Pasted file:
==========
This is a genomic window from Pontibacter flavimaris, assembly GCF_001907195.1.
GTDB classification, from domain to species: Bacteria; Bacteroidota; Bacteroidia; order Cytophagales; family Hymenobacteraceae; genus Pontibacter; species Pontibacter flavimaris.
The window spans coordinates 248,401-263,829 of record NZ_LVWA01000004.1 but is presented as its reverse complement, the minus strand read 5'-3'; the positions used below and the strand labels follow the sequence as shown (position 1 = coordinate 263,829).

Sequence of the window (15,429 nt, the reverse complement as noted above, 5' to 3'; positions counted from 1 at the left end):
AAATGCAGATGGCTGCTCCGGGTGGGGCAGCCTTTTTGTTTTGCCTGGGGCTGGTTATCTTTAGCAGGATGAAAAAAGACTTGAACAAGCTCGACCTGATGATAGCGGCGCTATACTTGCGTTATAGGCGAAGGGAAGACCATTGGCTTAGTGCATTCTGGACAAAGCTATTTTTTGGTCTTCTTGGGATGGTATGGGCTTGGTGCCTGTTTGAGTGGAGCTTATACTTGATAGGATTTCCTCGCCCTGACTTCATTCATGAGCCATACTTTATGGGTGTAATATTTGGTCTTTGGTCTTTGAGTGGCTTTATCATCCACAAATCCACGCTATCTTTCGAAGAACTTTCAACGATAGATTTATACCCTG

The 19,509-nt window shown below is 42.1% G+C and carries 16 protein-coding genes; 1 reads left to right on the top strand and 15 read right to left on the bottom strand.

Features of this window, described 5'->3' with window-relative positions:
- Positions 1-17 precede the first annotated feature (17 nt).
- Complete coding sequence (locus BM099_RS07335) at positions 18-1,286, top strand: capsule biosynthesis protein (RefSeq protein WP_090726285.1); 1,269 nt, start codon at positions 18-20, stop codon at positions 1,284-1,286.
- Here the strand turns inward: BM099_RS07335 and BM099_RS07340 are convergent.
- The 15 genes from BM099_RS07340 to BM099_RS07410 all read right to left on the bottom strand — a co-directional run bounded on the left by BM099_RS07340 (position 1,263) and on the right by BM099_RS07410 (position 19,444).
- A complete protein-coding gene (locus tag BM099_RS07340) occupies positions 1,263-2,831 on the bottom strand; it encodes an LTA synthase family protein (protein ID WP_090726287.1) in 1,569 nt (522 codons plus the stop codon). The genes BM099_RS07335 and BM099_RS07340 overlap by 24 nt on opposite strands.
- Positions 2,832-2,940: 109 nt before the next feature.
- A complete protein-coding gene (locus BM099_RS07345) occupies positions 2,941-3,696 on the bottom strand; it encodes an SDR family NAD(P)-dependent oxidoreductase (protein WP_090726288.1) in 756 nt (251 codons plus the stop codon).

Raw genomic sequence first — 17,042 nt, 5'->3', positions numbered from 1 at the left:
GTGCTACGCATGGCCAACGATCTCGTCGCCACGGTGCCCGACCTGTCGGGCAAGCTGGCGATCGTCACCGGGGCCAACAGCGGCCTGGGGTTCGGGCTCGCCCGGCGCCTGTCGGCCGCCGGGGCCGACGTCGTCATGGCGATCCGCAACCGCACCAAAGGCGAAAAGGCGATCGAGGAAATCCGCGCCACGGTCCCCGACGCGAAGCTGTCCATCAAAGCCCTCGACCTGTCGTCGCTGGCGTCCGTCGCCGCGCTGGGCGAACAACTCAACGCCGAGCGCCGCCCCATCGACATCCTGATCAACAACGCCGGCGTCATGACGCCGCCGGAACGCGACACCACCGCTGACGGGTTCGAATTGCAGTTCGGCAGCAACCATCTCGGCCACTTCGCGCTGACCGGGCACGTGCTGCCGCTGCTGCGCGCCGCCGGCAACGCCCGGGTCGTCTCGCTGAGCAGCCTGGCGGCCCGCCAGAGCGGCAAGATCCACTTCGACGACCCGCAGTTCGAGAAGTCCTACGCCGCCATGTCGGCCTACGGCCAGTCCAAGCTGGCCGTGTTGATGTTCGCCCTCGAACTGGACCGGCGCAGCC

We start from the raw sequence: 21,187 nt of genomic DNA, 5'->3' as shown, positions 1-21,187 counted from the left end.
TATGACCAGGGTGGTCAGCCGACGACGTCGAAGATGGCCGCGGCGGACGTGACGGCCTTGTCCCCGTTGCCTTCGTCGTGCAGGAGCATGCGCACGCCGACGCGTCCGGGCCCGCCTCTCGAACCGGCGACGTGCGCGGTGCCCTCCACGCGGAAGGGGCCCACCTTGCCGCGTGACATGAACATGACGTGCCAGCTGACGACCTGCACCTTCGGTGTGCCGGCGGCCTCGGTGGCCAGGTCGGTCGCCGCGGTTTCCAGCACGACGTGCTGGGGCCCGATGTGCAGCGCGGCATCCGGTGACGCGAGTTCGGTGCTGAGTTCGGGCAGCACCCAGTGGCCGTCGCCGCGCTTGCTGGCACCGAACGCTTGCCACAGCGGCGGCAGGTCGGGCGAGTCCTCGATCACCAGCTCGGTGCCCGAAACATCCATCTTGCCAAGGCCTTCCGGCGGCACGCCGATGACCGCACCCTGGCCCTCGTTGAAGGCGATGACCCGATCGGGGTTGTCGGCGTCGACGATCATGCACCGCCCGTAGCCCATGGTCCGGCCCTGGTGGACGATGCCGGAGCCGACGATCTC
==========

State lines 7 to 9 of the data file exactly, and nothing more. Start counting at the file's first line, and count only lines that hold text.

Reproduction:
Features of this window, described 5'->3' with window-relative positions:
- Positions 1-17 precede the first annotated feature (17 nt).
- Complete coding sequence (locus BM099_RS07335) at positions 18-1,286, top strand: capsule biosynthesis protein (RefSeq protein WP_090726285.1); 1,269 nt, start codon at positions 18-20, stop codon at positions 1,284-1,286.